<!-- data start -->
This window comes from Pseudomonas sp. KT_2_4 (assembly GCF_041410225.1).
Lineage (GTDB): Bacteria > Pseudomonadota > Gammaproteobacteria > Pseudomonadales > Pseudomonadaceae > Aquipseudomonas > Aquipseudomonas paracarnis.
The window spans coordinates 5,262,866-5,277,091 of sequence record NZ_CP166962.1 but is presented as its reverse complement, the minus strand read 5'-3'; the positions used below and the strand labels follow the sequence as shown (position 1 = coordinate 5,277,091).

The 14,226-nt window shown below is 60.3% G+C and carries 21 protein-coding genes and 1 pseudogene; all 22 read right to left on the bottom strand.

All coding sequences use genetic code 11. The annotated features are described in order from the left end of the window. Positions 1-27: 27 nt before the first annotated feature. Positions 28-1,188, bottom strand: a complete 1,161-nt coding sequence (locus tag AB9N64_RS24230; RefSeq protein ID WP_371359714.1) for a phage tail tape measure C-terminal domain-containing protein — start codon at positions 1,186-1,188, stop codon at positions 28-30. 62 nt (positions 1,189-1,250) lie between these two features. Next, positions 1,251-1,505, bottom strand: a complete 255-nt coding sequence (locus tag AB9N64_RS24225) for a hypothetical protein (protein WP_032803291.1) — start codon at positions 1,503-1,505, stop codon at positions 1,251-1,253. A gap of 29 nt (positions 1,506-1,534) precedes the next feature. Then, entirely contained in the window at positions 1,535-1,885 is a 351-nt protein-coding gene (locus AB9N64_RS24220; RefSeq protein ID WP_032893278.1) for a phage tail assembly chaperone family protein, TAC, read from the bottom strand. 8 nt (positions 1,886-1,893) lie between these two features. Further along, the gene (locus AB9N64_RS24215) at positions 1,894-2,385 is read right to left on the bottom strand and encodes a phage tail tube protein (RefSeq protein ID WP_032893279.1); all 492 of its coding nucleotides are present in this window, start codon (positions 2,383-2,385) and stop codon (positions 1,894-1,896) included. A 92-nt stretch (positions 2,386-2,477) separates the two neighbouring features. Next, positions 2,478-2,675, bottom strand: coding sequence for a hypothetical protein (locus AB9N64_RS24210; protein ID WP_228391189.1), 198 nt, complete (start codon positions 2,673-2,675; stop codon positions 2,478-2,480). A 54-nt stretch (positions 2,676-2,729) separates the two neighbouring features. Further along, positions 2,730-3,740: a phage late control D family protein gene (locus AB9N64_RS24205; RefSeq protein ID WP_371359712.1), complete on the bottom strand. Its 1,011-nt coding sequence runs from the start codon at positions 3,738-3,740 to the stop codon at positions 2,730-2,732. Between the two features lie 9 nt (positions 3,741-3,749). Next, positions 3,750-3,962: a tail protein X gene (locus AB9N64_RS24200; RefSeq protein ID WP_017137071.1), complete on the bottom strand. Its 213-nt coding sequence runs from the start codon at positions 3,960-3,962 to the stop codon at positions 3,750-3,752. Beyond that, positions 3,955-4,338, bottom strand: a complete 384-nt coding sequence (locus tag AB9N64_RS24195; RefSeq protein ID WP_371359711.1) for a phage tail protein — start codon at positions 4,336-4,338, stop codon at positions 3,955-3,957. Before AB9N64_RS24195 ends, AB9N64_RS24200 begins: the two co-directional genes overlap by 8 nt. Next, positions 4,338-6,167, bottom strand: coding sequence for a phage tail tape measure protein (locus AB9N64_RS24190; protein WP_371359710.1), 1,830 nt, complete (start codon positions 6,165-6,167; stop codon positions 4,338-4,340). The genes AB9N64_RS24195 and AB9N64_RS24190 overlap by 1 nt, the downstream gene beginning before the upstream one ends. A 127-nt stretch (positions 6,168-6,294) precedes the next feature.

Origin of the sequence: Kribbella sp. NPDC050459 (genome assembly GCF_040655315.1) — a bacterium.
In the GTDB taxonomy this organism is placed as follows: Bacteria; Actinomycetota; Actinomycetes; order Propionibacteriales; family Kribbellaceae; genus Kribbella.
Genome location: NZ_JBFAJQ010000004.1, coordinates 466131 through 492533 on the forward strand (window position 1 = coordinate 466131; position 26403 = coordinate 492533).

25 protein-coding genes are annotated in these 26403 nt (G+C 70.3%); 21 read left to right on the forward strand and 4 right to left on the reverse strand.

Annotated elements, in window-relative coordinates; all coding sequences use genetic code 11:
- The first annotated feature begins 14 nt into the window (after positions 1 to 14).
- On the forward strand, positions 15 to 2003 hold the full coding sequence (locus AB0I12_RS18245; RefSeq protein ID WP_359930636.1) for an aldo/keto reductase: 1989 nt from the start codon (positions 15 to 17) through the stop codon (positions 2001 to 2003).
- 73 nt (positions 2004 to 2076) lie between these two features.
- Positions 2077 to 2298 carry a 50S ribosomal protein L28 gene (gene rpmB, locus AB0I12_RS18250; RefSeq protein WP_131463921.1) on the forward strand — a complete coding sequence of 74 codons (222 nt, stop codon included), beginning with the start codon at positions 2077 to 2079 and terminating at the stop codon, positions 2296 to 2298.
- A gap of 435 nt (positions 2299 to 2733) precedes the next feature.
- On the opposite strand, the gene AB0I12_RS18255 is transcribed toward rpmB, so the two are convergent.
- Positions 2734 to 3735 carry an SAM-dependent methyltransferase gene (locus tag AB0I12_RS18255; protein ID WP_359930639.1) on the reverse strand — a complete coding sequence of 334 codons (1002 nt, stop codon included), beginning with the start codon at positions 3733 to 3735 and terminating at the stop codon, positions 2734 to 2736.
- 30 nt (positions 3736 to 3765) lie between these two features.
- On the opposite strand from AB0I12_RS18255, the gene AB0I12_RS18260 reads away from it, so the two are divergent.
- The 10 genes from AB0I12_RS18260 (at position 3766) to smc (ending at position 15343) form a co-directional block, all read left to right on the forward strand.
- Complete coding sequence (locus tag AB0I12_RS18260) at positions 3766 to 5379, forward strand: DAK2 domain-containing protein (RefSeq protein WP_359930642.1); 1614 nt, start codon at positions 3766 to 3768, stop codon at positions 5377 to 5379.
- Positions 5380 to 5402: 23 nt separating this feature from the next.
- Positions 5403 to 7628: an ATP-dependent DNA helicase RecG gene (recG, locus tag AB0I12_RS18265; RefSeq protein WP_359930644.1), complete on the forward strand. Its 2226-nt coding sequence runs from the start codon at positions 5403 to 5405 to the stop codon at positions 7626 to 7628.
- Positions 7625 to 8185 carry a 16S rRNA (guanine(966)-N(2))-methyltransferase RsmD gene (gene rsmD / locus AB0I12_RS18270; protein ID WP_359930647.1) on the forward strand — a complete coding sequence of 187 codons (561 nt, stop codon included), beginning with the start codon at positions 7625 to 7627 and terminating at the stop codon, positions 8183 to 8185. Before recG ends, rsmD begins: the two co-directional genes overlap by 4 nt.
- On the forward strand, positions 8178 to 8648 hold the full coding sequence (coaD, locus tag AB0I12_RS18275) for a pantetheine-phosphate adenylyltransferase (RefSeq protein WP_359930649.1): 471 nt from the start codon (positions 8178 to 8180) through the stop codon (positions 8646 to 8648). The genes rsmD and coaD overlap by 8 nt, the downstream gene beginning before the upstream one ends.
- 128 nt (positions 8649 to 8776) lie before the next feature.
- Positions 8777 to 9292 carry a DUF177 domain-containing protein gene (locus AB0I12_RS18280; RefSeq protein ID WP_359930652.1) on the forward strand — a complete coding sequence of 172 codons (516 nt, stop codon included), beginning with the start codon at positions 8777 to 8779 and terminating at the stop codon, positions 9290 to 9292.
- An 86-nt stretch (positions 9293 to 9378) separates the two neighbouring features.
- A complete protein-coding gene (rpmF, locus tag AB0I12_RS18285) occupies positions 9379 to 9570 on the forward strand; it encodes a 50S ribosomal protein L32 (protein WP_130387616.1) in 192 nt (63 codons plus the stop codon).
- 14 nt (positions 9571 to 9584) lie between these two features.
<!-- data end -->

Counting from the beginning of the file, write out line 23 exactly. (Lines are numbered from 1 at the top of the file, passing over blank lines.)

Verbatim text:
- Positions 5403 to 7628: an ATP-dependent DNA helicase RecG gene (recG, locus tag AB0I12_RS18265; RefSeq protein WP_359930644.1), complete on the forward strand. Its 2226-nt coding sequence runs from the start codon at positions 5403 to 5405 to the stop codon at positions 7626 to 7628.